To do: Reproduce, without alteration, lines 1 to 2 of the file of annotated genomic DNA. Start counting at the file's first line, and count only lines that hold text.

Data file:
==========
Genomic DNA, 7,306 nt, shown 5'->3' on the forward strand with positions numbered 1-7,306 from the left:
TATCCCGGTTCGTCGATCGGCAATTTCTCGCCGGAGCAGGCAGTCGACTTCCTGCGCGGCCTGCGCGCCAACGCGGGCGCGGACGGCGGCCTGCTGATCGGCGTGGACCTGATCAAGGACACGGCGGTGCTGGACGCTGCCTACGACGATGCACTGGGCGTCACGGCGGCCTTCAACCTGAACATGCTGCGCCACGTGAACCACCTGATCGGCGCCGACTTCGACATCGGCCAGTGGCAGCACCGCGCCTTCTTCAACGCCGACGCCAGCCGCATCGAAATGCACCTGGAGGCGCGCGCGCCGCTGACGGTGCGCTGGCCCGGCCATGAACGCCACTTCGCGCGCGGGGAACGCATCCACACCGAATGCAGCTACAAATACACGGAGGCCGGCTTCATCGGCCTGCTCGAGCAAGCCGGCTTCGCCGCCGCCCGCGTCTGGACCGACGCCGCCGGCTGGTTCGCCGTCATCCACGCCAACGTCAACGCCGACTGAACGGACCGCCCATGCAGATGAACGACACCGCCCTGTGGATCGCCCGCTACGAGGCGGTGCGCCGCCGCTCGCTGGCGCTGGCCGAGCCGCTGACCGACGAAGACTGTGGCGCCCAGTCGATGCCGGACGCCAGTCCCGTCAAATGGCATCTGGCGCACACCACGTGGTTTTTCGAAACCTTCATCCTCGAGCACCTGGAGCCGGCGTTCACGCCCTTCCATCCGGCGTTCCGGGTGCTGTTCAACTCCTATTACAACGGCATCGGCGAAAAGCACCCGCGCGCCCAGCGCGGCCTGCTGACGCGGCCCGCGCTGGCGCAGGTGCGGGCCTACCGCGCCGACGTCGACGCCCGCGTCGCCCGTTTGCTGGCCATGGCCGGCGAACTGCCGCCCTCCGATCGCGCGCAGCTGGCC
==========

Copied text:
Genomic DNA, 7,306 nt, shown 5'->3' on the forward strand with positions numbered 1-7,306 from the left:
TATCCCGGTTCGTCGATCGGCAATTTCTCGCCGGAGCAGGCAGTCGACTTCCTGCGCGGCCTGCGCGCCAACGCGGGCGCGGACGGCGGCCTGCTGATCGGCGTGGACCTGATCAAGGACACGGCGGTGCTGGACGCTGCCTACGACGATGCACTGGGCGTCACGGCGGCCTTCAACCTGAACATGCTGCGCCACGTGAACCACCTGATCGGCGCCGACTTCGACATCGGCCAGTGGCAGCACCGCGCCTTCTTCAACGCCGACGCCAGCCGCATCGAAATGCACCTGGAGGCGCGCGCGCCGCTGACGGTGCGCTGGCCCGGCCATGAACGCCACTTCGCGCGCGGGGAACGCATCCACACCGAATGCAGCTACAAATACACGGAGGCCGGCTTCATCGGCCTGCTCGAGCAAGCCGGCTTCGCCGCCGCCCGCGTCTGGACCGACGCCGCCGGCTGGTTCGCCGTCATCCACGCCAACGTCAACGCCGACTGAACGGACCGCCCATGCAGATGAACGACACCGCCCTGTGGATCGCCCGCTACGAGGCGGTGCGCCGCCGCTCGCTGGCGCTGGCCGAGCCGCTGACCGACGAAGACTGTGGCGCCCAGTCGATGCCGGACGCCAGTCCCGTCAAATGGCATCTGGCGCACACCACGTGGTTTTTCGAAACCTTCATCCTCGAGCACCTGGAGCCGGCGTTCACGCCCTTCCATCCGGCGTTCCGGGTGCTGTTCAACTCCTATTACAACGGCATCGGCGAAAAGCACCCGCGCGCCCAGCGCGGCCTGCTGACGCGGCCCGCGCTGGCGCAGGTGCGGGCCTACCGCGCCGACGTCGACGCCCGCGTCGCCCGTTTGCTGGCCATGGCCGGCGAACTGCCGCCCTCCGATCGCGCGCAGCTGGCC